When our children were little, we went with family-friendly Halloween décor in our yard and throughout our home. As they aged, they begged for a change in our Halloween routine. They wanted to be the spookiest house on the block, so we delivered. From fog machines and spooky music to a “haunted” graveyard and “haunted” maze we constructed in the garage and driveway, ours was the house that the teens in our neighborhood lined up for.
There was a lot of trial and error the first couple of years, but we eventually delivered the fright on Halloween night.
Here are a few tips and some of the hottest trends on decorating to put the scream in your Halloween.
Set up a child friendly area
Small children rarely look to be scared on Halloween. Often dressed as their favorite cartoon characters and super-heroes the littlest trick or treaters are looking for fun and candy, not ghouls and goblins designed to give them nightmares. Always set a haunted maze up away from the street and keep the front-end kid friendly. Use cartoonish inflatables in front of the maze and graveyard and station someone at that end to keep things fun for the smallest witches and warlocks.
Fog machines for a spooky effect
A few years ago, we bought a fog machine, and I love it. We have two now because they are so versatile, one I use in my garage for the haunted maze and the second, I use in the “haunted” graveyard for a spooky effect. Speaking of haunted graveyards…
Create a haunted graveyard
The haunted graveyard takes a little more work than just throwing up a bunch of decorations, but it’s by and far my favorite every year. To keep from spoiling the fun, I set up my graveyard a few days before the holiday. The first thing I always do is set up my tombstones. I made my own using two-by-fours, plywood and spray paint. (Lowes.com has some free templates available for download.)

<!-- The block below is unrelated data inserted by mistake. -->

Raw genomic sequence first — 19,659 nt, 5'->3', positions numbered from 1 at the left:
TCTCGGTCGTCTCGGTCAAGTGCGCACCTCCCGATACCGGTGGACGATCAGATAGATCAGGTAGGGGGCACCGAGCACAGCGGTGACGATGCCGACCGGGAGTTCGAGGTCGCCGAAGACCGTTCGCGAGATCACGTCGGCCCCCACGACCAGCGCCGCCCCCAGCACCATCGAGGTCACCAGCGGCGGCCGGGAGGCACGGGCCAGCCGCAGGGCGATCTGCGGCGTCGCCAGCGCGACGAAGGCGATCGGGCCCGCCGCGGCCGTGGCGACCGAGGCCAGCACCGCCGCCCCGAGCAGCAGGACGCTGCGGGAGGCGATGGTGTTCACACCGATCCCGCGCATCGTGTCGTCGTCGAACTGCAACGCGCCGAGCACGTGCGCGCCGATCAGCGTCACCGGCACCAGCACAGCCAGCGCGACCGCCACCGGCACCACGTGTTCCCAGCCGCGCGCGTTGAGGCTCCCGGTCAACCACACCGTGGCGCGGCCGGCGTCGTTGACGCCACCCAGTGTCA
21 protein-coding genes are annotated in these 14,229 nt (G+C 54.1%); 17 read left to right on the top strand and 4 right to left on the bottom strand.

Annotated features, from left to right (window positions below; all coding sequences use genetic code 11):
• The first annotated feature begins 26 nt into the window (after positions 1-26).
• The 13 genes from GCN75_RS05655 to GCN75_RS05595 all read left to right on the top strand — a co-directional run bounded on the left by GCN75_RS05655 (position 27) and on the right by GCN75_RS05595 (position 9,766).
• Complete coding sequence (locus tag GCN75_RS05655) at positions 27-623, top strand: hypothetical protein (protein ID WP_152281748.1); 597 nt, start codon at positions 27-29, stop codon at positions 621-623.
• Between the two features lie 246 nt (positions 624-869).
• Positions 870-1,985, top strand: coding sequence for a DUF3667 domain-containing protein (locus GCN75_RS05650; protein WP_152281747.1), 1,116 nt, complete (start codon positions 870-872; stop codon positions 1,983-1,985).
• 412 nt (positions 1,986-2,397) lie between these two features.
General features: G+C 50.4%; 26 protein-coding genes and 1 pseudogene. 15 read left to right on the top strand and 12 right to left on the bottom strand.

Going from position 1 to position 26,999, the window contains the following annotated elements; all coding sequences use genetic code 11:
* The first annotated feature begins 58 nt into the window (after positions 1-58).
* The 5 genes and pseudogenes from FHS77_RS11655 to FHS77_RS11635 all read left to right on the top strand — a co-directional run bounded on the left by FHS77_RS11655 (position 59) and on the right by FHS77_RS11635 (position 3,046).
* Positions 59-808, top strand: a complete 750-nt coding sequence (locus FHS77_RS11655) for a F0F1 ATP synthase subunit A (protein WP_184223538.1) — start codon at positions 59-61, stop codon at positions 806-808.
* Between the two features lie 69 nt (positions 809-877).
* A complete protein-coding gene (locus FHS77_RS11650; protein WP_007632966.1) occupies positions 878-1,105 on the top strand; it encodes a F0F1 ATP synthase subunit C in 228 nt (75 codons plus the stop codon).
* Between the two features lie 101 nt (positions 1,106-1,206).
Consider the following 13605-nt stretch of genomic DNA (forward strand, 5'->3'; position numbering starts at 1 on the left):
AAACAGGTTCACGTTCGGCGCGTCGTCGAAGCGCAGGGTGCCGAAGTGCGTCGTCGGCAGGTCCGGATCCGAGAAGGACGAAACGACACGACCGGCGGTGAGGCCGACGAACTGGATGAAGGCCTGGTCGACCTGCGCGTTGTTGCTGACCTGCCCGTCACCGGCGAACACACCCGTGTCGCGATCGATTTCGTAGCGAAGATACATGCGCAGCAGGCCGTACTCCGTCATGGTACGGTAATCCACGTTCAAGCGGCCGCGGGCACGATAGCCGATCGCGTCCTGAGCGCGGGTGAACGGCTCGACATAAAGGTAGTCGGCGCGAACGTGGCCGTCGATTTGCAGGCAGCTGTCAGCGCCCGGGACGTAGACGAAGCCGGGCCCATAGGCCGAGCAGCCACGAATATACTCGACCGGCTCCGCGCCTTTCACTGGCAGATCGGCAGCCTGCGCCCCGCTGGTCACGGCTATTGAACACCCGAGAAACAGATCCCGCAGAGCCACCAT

After I set up my tombstones at angles to make it look neglected, I like to pile rock with a shovel or two wedged into it and even throw a skull or two on top of them for the “scare” factor. I also use cobwebs and a few other items like scattered “bones,” blue lights and a rickety looking fence around the edge to dress it up.
Be as creative as you like but remember, a fog machine and homemade arch at the entrance (easy instructions at www.instructables.com/id/Cemetery-Archway-Entrance) completes the look.
Create a haunted maze
A haunted maze is a bit trickier and requires a bit more work and while I put together individual aspects of my haunted maze beforehand, I usually finish it the day of Halloween.
We use spray painted cardboard and two-by-fours to brace them up as the walls (black plastic works well too) and hang things like cobwebs, spiders and other spine-chilling décor to give visitors the creeps while they make their way through the maze. To separate halls or rooms use some shredded cheesecloth or black plastic trash bags cut into strips.
It’s good to have a theme, so when you shop for your haunted house décor, have a plan in mind so you can minimize your bang for the buck.
The best part of a haunted maze is the scare factor, we have a few holes cut into the “walls” and covered with cheesecloth so we can poke an arm through and grab at our guests as they make their way through. We also have things like small tables with skulls and other creepy items on them. One of our favorite items is an old wardrobe box saved from a previous move. We painted it black and cut a hole in the top. My son likes to pop his head through (complete with creepy makeup or an eerie mask) to scare guests. Don’t forget the fog machine, weird lighting and ominous music. Be creative and have fun.
It’s important to remember to mark the exits for your maze so people can get out quickly if they need to. Plan a clearly marked entrance and exit for your haunted house with a light source so that people can see where to go.